How much time should actually be spent marking books?
Even as I write this, my wrist is recovering from just having marked 30 maths books – that may have been left for more than 3 days – and therefore required a lot of attention. We all have to do it, so why is it still such a pain?
Types of Marking
In my opinion, there are three types of marking:
1.Verbal: Simple, effective.
2. Small Written: Superficial, lazy.
3. Detailed Written: Painful, undervalued.
Now, there are pros and cons to each of the above:
Verbal feedback, whilst quick and normally more meaningful, it can prove difficult in terms of timing. We don’t all have the time to go around 30 children each lesson and discuss their progress.
Small pieces of written feedback tend to stick within the realms of, ‘well done’, or ‘great work – very neat’. It seems to take less time but when added up, it probably takes a lot longer than needed and there is nothing there for the child.What can a child do with, ‘ Good effort’?
Detailed written feedback is physically exhausting. Some schools opt for 2 stars and a wish, some for the sandwich approach of a good, a bad and another good to make them feel positive. I understand why we do it, I just don’t see the value in my classroom.
My issue is that we spend an incredible amount of time every day marking books. We are told that:
*It’s bad practice to take books home, mark them in the lesson instead.
*Use a million different coloured pens.
*Only detailed mark one-in-three.
*If you give verbal feedback, make sure that you write down that you have given verbal feedback.
5 Handy Tips To Help Eradicate Marking Miseries
All of these demands beg one question: Who is this for? Because it doesn’t really seem like it’s for the children.
Use Peer Assessment to your heart’s content
The children love to mark each others work, and why wouldn’t they? My class mark their partners, comment and then receive a response on their marking. It’s good to get a professional dialogue going between them.
Give Feedback Online
If you are using anything like ‘Google Classroom’ or ‘Seesaw’ – which you should be if you’ve read my previous blog on the benefits! Online feedback is the way to go. If a child uploads a piece of work onto the sites, comment on them – ask for a response. Make the learning more digital.
I know that you won’t get through every child in one lesson, but make the discussions that you have with them meaningful. This way, you can see that they are listening, taking it in and not just flicking through their book to the next clean page despite the ridiculously long message that you have left for them on the page before!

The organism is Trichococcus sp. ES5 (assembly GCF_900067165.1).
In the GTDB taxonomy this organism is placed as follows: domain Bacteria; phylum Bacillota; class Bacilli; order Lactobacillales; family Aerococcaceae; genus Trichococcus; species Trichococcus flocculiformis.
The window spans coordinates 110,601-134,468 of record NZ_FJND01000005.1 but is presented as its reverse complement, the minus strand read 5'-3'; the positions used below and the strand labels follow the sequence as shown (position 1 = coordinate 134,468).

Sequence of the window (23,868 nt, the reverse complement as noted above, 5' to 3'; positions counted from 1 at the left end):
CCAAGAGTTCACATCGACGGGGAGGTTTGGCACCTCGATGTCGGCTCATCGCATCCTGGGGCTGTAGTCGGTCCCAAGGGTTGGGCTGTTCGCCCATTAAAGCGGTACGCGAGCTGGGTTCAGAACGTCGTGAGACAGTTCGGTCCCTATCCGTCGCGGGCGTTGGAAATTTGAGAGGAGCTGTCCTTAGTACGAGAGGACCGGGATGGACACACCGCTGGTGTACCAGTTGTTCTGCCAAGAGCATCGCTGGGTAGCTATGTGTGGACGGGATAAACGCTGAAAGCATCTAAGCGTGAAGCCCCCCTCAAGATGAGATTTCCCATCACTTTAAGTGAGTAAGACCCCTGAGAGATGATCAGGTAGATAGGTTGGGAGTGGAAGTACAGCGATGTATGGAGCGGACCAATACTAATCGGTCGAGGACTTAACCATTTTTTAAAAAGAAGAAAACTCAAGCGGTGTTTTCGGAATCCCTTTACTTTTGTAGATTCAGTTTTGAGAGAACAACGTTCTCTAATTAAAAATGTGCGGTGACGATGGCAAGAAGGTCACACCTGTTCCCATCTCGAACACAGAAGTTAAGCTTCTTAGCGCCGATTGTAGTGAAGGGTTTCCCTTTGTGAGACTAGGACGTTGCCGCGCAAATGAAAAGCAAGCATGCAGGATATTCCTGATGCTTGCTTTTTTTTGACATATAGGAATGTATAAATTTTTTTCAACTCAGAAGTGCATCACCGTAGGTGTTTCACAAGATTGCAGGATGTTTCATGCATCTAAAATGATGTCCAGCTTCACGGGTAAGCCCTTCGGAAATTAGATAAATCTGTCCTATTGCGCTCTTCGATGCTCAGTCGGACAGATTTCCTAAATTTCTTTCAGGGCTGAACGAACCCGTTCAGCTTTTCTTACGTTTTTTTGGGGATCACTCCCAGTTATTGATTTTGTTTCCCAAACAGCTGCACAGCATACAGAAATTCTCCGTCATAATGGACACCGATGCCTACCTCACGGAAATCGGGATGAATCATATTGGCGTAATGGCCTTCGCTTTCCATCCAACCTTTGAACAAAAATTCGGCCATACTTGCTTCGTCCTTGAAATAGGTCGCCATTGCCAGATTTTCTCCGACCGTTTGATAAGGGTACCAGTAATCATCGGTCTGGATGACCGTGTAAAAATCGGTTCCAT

Don’t always leave a comment
Sometimes, a simple arrow will suffice for them to realise that they have made a mistake. We are often far too quick to spoon-feed them an answer that they could be perfectly capable of working out on their own! Question throughout, not at the end.
Have a ‘Feedback Page’
I have recently begun to ask the children to leave a page in their books for feedback. This feedback page is a simple yet effective way to conjure up a meaningful dialogue with your student. Ask them a question, give them space to reply, get peers to ask them questions. Soon, you will have a page full of edits, explanations and discussion. This takes next to no time to do and allows you to feedback within the lesson.
If it’s so bad, why are we still doing it?
Marking has always been about connecting with our pupils, regarding where they may have done well, or not so well.
It wasn’t always all-singing, all-dancing. It wasn’t always so complicated. Instead of thinking up weird and wacky ways that we can get our childrens’ attention, just talk to them. Instead of doing everything to make sure that it all goes in the books, think of quicker and more efficient ways to share what you’ve been doing. Isn’t it time that verbal feedback had a higher priority?
You should know what’s best for your kids, if you don’t, they will definitely want to tell you. Communication is key, so don’t lose sight of the purpose of marking!